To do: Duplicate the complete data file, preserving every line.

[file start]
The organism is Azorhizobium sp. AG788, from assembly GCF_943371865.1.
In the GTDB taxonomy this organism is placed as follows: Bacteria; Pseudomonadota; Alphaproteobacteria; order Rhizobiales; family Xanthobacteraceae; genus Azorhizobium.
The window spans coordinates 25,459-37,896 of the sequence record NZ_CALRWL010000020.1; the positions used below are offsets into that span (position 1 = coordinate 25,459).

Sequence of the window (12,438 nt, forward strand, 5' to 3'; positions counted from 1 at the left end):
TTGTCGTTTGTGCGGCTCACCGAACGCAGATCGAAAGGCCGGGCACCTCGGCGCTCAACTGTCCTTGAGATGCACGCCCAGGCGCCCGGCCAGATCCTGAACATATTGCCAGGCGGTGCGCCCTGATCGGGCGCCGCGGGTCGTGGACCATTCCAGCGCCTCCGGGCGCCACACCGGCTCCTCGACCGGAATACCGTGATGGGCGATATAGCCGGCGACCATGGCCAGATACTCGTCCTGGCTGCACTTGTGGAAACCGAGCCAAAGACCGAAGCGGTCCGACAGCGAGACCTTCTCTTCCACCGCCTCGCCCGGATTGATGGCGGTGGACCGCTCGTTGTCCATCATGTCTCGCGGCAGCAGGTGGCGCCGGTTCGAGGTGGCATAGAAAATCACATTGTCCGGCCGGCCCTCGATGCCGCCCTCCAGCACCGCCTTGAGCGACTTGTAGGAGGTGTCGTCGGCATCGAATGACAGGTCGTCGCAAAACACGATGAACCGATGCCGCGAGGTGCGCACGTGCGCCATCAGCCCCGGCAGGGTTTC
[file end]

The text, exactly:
The organism is Azorhizobium sp. AG788, from assembly GCF_943371865.1.
In the GTDB taxonomy this organism is placed as follows: Bacteria; Pseudomonadota; Alphaproteobacteria; order Rhizobiales; family Xanthobacteraceae; genus Azorhizobium.
The window spans coordinates 25,459-37,896 of the sequence record NZ_CALRWL010000020.1; the positions used below are offsets into that span (position 1 = coordinate 25,459).

Sequence of the window (12,438 nt, forward strand, 5' to 3'; positions counted from 1 at the left end):
TTGTCGTTTGTGCGGCTCACCGAACGCAGATCGAAAGGCCGGGCACCTCGGCGCTCAACTGTCCTTGAGATGCACGCCCAGGCGCCCGGCCAGATCCTGAACATATTGCCAGGCGGTGCGCCCTGATCGGGCGCCGCGGGTCGTGGACCATTCCAGCGCCTCCGGGCGCCACACCGGCTCCTCGACCGGAATACCGTGATGGGCGATATAGCCGGCGACCATGGCCAGATACTCGTCCTGGCTGCACTTGTGGAAACCGAGCCAAAGACCGAAGCGGTCCGACAGCGAGACCTTCTCTTCCACCGCCTCGCCCGGATTGATGGCGGTGGACCGCTCGTTGTCCATCATGTCTCGCGGCAGCAGGTGGCGCCGGTTCGAGGTGGCATAGAAAATCACATTGTCCGGCCGGCCCTCGATGCCGCCCTCCAGCACCGCCTTGAGCGACTTGTAGGAGGTGTCGTCGGCATCGAATGACAGGTCGTCGCAAAACACGATGAACCGATGCCGCGAGGTGCGCACGTGCGCCATCAGCCCCGGCAGGGTTTC